THE most important asset in the evolution of Fortescue Metals Group has been thrust into the shop window, as the iron ore exporter continues efforts to reduce its debt problems.
Fortescue has confirmed that talks are underway over the sale of a minority stake in its railway and port assets, which are held by Fortescue as a separate subsidiary called "The Pilbara Infrastructure".
Those assets have been valued by analysts at between $US4 billion and $US6 billion, meaning that a minority stake could fetch well over $US1 billion.
Rail and port infrastructure have proved to be the assets of true value during the recent iron ore boom, with numerous junior miners unable to deliver their product to market because of the lack of transport options.
While Fortescue declined to name the "strategic and financial parties" that are involved in the negotiations, it's understood the short list does not include the numerous rival Pilbara miners in need of a transport solution.
Transport operators and pension funds are considered to be more likely participants in the sale process.
American railway operator Genesee & Wyoming has previously listed the Pilbara as a place it may look for growth, and the company formerly known as QR National - Aurizon - is also investigating transport solutions in the Pilbara.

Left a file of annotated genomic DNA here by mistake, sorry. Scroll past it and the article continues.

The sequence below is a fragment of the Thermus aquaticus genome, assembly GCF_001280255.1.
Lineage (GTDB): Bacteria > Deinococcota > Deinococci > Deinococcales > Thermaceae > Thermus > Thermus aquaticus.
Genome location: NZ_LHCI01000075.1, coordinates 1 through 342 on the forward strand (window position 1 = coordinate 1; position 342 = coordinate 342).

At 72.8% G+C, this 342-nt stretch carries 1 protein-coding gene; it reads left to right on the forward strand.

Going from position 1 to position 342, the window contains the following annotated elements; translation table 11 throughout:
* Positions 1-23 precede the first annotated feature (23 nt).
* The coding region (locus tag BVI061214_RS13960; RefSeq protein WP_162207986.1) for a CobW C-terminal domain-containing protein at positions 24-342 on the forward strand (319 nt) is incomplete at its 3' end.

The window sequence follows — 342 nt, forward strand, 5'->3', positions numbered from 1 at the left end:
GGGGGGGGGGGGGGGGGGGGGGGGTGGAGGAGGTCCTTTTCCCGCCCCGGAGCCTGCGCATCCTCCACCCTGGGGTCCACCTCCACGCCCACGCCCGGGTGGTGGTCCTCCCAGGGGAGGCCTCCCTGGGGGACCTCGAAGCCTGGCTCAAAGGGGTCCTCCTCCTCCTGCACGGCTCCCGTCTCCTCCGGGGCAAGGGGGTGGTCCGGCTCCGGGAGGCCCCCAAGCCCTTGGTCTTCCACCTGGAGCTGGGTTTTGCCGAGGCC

A sell-down of Fortescue's railway is of symbolic significance given founder Andrew Forrest's long campaign to allow third-party access onto the Pilbara railways of BHP Billiton and Rio Tinto.
The prospect of allowing third parties onto Fortescue's own railway also signifies that the company's round of divestments is heating up, after the recent sales of a power station and part of Fortescue's joint venture with BC Iron.
Apart from trying to reduce a debt pile that has grown beyond $US10 billion, Fortescue is trying to free up enough cash to restart the Kings expansion project that was halted amid a debt crisis in September.
That restart is expected to be announced within days.
Confirmation that a sell-down was being considered helped lift the Fortescue share price by 16¢ to $4.47, and provided a similar boost to the share price of fellow Pilbara exporter Atlas Iron, which rose 6¢ to $1.62.
Atlas has significant growth assets in the Pilbara that will require a railway solution, and the market appeared to interpret Fortescue's infrastructure sale as the first step in Atlas eventually exporting iron ore via the Fortescue railway.
Atlas managing director Ken Brinsden told Businessday that Atlas was not involved in the present round of talks with Fortescue.
"We are not actively involved in talks with Fortescue about this sale process, but the door has always been open at Fortescue to discuss haulage and that's as true today as it ever was," he said.
Atlas has a separate study underway with Aurizon into a multi-user railway in the Pilbara, the results of which are expected within the next two months.
Macquarie Capital, which recently advised Fortescue on the sale of its power station, is involved in the process, along with Lazard
"Our focus is on completing the alliance study with Aurizon but we are open to engaging with any parties that can provide access to infrastructure on agreeable terms," she said.